The Virus has spread, it’s time to get the F out (escape room review)

What happens when you get a group of wildly imaginative people whose only intention is to lock you in a room for 60 minutes? You get ‘The Virus’ escape room presented by “Get The F Out,” an enclave of game masters and engineers who want to take us to the next level of escape rooms.

Located in the heart of Los Angeles, ‘The Virus’ takes its players into the world of biological warfare. The world has been ravaged by a deadly virus and it’s up to you and your team (who are now top scientists) to find the cure. You descend down to a secret laboratory where you can work on a cure, away from prying eyes. But a problem occurs. One of the scientists has accidentally released the virus into the lab, infecting everyone inside and triggering the lab’s decontamination protocol. Now it’s up to you and your team to find a cure in the next sixty minutes. Otherwise, you and your fellow scientist end up being just another “failed experiment.”

Going into “The Virus” I heard that the room was challenging, and that notion was further solidified when I walked in and saw the success board. Hundreds of groups had attempted the escape room and hundreds had failed. In fact, the room generously boasts a success rate of lower than roughly 20%. Of course, seeing such a low success rate didn’t discourage my team. We were currently on a winning streak so we were ready for a challenge.

Before we began our “escape” each player was led into the room one by one and specifically placed at a starting point. Once everyone was inside, the real fun began. Now, this is what really sets the virus apart from other escape rooms. Usually, before we start any room we’re told the backstory which is typically done by either the game master or a short little video. But the Virus wanted to do things differently. Applying today’s technology our group was treated to a little VR introduction. This VR video explained the backstory of the room all while taking us down the depths of the earth to our secret lab. Seriously, this intro was entertaining and I was excited to see what the room had in store for us. After the little video ride was done, we were shown our room. Off the bat, the room is small, it’s, in fact, one of the smallest rooms we’ve ever done. But what they lose in size, they make up for in the design. The set design does an amazing job of making you feel like you’re in a lab that’s currently in an emergency protocol. It’s not well lit and there’s a timer letting us know when we were about to “die.” I’ve done a few rooms that have taken place in a “lab” but none have really given off that immersive feeling as if you are truly in one. The Virus is the few that does. The props inside are basically the same exact props that you would find in a real-life lab.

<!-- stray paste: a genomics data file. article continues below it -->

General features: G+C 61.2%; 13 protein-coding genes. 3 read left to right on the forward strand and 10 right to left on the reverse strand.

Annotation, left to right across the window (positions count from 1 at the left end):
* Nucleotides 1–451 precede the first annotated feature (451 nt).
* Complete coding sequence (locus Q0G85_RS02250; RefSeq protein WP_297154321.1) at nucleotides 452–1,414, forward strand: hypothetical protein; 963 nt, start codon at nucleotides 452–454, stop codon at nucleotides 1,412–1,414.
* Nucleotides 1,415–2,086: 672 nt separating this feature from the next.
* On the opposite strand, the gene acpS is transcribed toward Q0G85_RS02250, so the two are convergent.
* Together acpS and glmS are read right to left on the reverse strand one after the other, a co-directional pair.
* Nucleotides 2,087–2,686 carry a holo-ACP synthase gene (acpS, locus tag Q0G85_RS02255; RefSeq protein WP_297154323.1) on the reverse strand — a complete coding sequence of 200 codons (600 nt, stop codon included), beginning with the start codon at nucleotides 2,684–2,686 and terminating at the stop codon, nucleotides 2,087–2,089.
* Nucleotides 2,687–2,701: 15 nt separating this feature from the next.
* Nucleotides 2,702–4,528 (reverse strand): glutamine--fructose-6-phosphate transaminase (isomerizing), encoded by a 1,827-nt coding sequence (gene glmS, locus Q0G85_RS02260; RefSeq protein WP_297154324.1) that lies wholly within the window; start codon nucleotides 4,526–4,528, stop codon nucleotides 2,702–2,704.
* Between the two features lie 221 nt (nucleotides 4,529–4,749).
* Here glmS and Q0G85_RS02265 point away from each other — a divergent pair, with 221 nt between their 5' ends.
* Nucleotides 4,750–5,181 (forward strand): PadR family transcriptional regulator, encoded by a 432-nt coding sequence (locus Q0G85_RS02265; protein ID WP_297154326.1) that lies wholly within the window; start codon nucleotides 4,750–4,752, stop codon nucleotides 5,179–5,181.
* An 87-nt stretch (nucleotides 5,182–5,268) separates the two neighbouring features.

Now, of course, set design isn’t the only thing that makes a good escape room. If it were, everyone would be escaping. The heart of escape rooms lies within the puzzles and this one had plenty. The puzzles in the Virus were challenging and well thought out. Some were a little too challenging for us, but that’s where the beauty of these puzzles lie. At first glance, the puzzles are intimidating which automatically makes you overthink the puzzle. And that’s where we failed. We treated the Virus as a room that wanted to truly challenge us, and don’t get me wrong, it really did. But the answers to the puzzles were in the simplest forms. We just overlooked it. What I think the virus does really well with their puzzles is making the players second guess their answer. It’s one of those moments when you solve it, but then you look back and ask yourself, “Can it really be that easy?” and sometimes it is.

In the end, our team was one of the unsuccessful ones. If we had an extra minute or so, I’m sure we would have gotten out, but that’s not the nature of the game. There’s a reason why we only have sixty minutes. Our downfall was that we moved around the room as if the puzzles were not linear, but it was. We kept acting as if we can solve any puzzle in any order and ultimately we’ll escape. But that’s not the case. Instead of working as a group of six, joining collective minds to solve one puzzle, we broke up into groups, trying to solve numerous puzzles but some of those were not ready to be solved.

Overall the virus is a fun, challenging, and creative room. It’s designed wonderfully and does a great job of utilizing its space. The puzzles do a great job of really testing one’s intellect and making sure players take their time to solve the puzzles. Our team definitely had a reality check. That reality that one should go into an escape room with a clear and simplistic mind. Because sometimes the answers you’re looking for are truly staring you right in the face.

The Virus is open Thursday thru Sunday. Book your reservation today at

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